Faculty from all disciplines are invited to apply for a pilot Faculty Fellows Program being hosted this summer by the Syracuse University Art Museum. The program focuses on object-based teaching and research. It is both a way for the art…
Painting Student Illustrates Confidence, Complexities of Subjects
Julie Pratt’s painted portraits are bold, colorful. They are people of various sizes, confident and complex. Pratt ’16 taps into her subjects as emotional beings and expresses that on canvas, capturing them in larger-than-life paintings.
“People inspire me. People of all shapes and sizes but mostly people who are traditionally thought of as ugly or different,” says Pratt, a painting major in the College of Visual and Performing Arts. “People are so full of emotions and contradictions that they are always interesting to me.”
Her six-foot-tall artwork, one a triptych, has within the past several months exhibited at the Art Gallery at May Memorial Unitarian Universalist Society and the Sutton Pavilion gallery space at Syracuse Stage. Her work blends themes of gender identity, unconventional beauty and personal power.
The shows came about after Pratt was approached by Kristina Starowitz, public relations manager for Syracuse Stage, who had seen Pratt’s art and asked if she would be interested in exhibiting her work.
“Of course I said yes and have enjoyed working with her tremendously,” Pratt says. “She is now representing me and getting other shows lined up for me. I am truly blessed.”
Pratt, who is from Liverpool, N.Y., was about 8 years old when she knew she wanted to be an artist. She was always drawing and then started painting when she was about 16.
After enrolling in a college in Virginia, Pratt left after a semester; it just wasn’t for her. In her 20s, she began a homeschool art class for her sister and cousins who were homeschooled at the time.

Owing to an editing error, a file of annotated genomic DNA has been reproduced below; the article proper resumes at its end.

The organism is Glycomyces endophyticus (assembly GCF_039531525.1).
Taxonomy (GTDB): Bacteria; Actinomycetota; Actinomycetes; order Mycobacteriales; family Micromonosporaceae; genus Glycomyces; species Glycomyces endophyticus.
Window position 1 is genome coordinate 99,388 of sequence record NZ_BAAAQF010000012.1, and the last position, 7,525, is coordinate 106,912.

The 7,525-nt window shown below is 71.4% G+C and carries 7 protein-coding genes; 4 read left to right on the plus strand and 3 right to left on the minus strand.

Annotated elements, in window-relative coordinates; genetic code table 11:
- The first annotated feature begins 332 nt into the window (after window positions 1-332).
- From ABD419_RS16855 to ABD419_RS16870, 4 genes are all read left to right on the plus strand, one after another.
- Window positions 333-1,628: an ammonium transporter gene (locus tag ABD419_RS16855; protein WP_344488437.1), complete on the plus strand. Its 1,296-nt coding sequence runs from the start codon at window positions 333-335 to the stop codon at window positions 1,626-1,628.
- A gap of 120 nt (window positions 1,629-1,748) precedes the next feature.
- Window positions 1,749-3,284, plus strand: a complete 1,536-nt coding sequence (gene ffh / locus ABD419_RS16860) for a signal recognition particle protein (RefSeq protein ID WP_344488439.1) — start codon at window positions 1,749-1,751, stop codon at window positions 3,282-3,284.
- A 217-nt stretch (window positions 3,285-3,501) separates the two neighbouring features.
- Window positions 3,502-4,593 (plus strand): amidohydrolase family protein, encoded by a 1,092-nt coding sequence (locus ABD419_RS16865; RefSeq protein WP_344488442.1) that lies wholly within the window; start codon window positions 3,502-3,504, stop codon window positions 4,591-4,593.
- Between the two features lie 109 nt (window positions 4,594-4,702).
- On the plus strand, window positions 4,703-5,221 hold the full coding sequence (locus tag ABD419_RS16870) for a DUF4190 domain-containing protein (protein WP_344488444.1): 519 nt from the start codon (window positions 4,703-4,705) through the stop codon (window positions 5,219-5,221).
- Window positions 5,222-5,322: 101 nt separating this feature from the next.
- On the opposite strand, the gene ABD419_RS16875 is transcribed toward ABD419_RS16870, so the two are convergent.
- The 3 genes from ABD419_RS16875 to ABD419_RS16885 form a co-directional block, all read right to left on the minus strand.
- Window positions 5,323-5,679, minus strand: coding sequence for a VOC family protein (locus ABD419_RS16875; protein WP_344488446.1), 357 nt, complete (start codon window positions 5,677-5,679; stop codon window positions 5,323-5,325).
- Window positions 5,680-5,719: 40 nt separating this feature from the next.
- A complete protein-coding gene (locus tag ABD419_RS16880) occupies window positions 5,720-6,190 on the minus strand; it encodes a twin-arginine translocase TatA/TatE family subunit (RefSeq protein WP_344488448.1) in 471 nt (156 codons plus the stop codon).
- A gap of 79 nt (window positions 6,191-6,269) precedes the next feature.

“I found that this was what I was meant to do—teach drawing skills to homeschoolers. I started a little business and taught for three years,” Pratt says.
To advance further as a teacher, Pratt decided to go back to school. Up until the age of 30, when she started at Syracuse, she was self-taught.
Pratt entered the art education program but is currently finishing her senior year in the painting program in VPA’s School of Art.
Pratt, who counts Van Gogh, the Fauves and the German Expressionists as artists who have influenced her work and her use of color and texture, is continuing her work with portraits and figure painting but is also going back to her roots in drawing.
“I am working on a couple of portraits with just pencil and charcoal—it feels wonderful to use such simple tools again and create something beautiful,” says Pratt, who will be showing her work in the upcoming B.F.A. exhibition in the Comstock Art Facility. “I also try to incorporate pattern and texture into my work whenever possible.”
After graduation, Pratt, who teaches art classes to youngsters at the Everson Museum, hopes to continue teaching there and continue painting and drawing to be able to show more work. Her master plan is to have her own studio where she can both work and teach.
Along with the many opportunities that she has had, Pratt is grateful for the support of her husband of 21 years, Ian.
“He is so supportive of my adventures in the art world. I couldn’t ask for more,” Pratt says.